Saturday, September 5, 2020

The Forest, Part Two


2Lt Paddock was awakened by something dripping on his face. Something cold. When he opened his eyes it was just before daybreak. Water was dripping from a small branch just over his face. SSgt Graves hadn't been kidding when he said it was going to rain, it had, all night. A wet, drizzling mess. Though the men were somewhat protected by the pine boughs they'd cut and rigged into lean-tos, something that Gammell had suggested, they were still wet. They looked bedraggled and miserable. Kinda like how Paddock felt.

The morning was cold, the lieutenant sat up and noticed that his platoon sergeant wasn't there. But the new company guide, Cpl Jimmy Winston was right there, brewing up some coffee in a pot he'd "organized" from somewhere. It smelled incredible.

"Ya know you're not supposed to use your helmet to heat water?" The lieutenant asked before he'd actually looked at what Winston was doing.

"I know L.T., that's why I'm using your steel pot..."

Paddock sat up and realized in an instant that Winston was pulling his leg. "Why you son of a..."

"Ya want sugar L.T., I got some of that too." The act of Cpl Winston handing a hot mess tin cup of coffee to his lieutenant killed the lieutenant's angry retort.

"Now I know why Baker Company let you go." the lieutenant offered as he took his first sip. It burned his tongue, but it was just what he needed.

"Why's that L.T.?" Cpl Winston had asked for the transfer, his old platoon leader was a martinet, a real pain in the ass. He wondered if Paddock knew that.

"That's an easy answer, Baker Company is a bunch of dumb asses, you're way too smart for that bunch. But you didn't hear that from me." Paddock winked at the platoon guide and asked for some of that sugar, if it really existed.

It did.

"Where the Hell is your lieutenant Staff Sergeant Graves? I wanted to brief him, not you." Captain Alphonse "Tex" Josephson was constantly angry about something. Word in the battalion was that he'd wanted to be in the airborne, but froze on his first training jump, so now he was with the Big Red One. Not the Screaming Eagles not the All Americans.¹

He wasn't actually from El Paso but from a little town in New Mexico not far from El Paso, the town of Chaparral. He insisted that he was from Texas and that his nickname was "Tex." The battalion staff called him "Chaps" behind his back, which annoyed the regimental chaplain to no end.

SSgt Graves wanted to say something which would send him back to being a private, but he restrained himself, being in the Army for seven years had taught him that much. "Second Lieutenant Paddock was up all night checking the outposts, Cap'n, so when the runner came to me, I decided to let the lieutenant sleep. Okay with you? Sir?"

CPT Josephson sensed the disrespect from Paddock's platoon sergeant. He didn't like it but he knew that battalion thought the man walked on water. Word from regiment was that they were looking to commission Graves, apparently the man was that good. In Josephson's eyes, the sergeant was just another jumped up low-life. In the pre-war Army he would still be a private.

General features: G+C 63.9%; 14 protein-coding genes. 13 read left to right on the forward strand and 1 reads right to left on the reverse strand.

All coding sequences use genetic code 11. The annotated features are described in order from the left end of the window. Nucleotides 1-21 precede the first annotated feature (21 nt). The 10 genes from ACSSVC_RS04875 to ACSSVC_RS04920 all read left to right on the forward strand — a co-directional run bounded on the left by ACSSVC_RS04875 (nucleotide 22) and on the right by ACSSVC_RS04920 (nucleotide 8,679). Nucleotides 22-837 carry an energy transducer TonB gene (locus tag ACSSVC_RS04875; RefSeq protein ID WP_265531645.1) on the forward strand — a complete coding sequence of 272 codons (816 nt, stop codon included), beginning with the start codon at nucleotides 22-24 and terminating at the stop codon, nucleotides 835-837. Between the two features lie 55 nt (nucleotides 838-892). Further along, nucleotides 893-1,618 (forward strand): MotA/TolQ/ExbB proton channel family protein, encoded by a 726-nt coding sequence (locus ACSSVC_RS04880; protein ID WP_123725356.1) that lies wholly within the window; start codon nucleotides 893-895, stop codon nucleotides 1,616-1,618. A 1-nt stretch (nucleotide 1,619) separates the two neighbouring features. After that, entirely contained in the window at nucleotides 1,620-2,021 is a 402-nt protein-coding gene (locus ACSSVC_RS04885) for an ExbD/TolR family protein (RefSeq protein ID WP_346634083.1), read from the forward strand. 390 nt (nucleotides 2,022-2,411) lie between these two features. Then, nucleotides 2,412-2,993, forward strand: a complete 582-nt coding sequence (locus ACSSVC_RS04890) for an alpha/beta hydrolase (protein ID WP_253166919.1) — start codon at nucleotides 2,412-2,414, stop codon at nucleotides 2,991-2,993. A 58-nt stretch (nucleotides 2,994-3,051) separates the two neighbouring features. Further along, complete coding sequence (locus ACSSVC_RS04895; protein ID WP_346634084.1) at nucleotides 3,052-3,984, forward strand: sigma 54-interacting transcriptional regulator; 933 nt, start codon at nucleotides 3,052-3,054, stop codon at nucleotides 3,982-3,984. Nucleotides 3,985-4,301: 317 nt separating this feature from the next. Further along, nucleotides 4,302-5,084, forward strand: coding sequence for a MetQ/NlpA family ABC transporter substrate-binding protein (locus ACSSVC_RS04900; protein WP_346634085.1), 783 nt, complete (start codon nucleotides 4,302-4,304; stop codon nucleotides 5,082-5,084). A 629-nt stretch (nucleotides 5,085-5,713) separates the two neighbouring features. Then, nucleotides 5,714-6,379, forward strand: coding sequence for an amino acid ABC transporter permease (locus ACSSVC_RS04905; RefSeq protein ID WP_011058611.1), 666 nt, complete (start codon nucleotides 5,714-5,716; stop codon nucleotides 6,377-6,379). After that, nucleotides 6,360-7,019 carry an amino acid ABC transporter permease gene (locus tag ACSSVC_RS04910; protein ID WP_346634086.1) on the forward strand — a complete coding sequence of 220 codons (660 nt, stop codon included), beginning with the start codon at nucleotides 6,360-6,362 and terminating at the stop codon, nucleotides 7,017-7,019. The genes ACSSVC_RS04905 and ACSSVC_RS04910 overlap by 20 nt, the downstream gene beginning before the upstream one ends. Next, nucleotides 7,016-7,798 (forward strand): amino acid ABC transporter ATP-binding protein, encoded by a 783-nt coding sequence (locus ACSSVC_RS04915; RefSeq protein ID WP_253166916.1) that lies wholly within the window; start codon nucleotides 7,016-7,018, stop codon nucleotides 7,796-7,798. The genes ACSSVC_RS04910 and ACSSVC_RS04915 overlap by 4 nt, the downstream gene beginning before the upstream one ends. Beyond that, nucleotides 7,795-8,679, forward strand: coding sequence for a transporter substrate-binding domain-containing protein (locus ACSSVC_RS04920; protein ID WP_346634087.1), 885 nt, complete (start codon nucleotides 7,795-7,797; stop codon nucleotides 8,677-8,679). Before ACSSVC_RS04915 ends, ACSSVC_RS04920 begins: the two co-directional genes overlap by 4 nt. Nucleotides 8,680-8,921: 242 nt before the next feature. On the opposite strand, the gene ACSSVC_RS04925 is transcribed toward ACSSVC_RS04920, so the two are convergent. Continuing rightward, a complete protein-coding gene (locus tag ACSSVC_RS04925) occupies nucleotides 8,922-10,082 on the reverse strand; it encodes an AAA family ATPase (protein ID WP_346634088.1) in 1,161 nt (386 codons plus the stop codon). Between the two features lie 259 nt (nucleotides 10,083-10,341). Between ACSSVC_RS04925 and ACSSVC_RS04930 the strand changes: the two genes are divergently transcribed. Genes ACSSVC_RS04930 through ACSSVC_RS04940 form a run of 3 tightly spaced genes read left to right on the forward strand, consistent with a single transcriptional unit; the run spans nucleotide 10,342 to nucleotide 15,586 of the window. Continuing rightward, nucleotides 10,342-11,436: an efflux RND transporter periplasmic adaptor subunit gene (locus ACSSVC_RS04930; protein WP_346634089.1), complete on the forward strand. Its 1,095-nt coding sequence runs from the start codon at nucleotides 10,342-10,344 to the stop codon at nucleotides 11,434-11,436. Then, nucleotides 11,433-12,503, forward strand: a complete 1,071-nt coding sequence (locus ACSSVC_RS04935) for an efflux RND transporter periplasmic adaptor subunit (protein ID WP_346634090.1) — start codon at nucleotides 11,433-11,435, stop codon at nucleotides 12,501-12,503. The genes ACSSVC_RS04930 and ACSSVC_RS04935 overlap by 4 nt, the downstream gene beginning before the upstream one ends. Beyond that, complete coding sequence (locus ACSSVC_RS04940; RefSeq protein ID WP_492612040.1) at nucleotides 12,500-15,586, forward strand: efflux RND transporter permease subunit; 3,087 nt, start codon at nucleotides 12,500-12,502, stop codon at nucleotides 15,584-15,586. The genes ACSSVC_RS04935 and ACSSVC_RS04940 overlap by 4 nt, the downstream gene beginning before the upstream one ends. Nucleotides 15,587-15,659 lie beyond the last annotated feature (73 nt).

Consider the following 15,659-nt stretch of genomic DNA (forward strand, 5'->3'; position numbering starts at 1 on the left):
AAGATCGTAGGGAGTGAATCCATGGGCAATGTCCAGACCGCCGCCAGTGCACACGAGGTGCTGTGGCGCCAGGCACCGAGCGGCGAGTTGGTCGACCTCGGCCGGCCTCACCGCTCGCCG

He told Graves what battalion had wanted passed down, then dismissed the man. Paddock's platoon was going into company reserve, simple enough, it's not like the man had to make any decisions, he just had to tell Paddock to get his raggedy-assed platoon back to the battalion CP. He would have selected a different platoon for the reserve, but he had to admit, Paddock's men had recently lost a very good sergeant and another good soldier to a damned Nazi sniper in some damned little village. So he lived with the decision. He was an asshole, even he knew that much about himself, but he wasn't an idiot. It was a good decision.

As Paddock finished his coffee he saw SSgt Graves coming up the trail. The man had a smile on his face.

"What's up Sarn't Graves? Somebody shoot old Tex?" As soon as it slipped out of his mouth, he regretted saying that. If it was just him and Graves, that would be okay, but Winston was right there.

"Hey L.T., I'm gonna go see Doc Milbury, I can't hear shit this morning. I think I have an ear infection or something." Cpl Winston was perfectly serious when he said that, though he'd had to choke back a laugh at the thought of SSgt Graves shooting the company C.O., the man was kind of unpopular, but in reality he wasn't that bad a guy. Just pissed off at the world and the Army. Hell, right now who wasn't pissed off at the Army?

"Carry on Jimmy, I hope your hearing gets better soon." 2Lt Paddock knew that Winston had heard him, he also knew that Winston wouldn't say a word about it. What had he done to deserve Graves and Winston? They made his life a whole lot easier than his old platoon sergeant, Draper, and his sycophant Sgt Fortin. Both killed at the same time when the halftrack Fortin was driving had hit a mine. Draper was sitting up front when it happened, they'd both died on the spot.

Graves had been waiting to get a word in when Winston headed down the path, "Yeah L.T., we're going into company reserve for a couple of days. I talked to Top² and he says that we'll pull the duty at battalion. We'll get hot chow, showers, and new uniforms. Maybe the Krauts won't be able to smell us coming from a mile away anymore."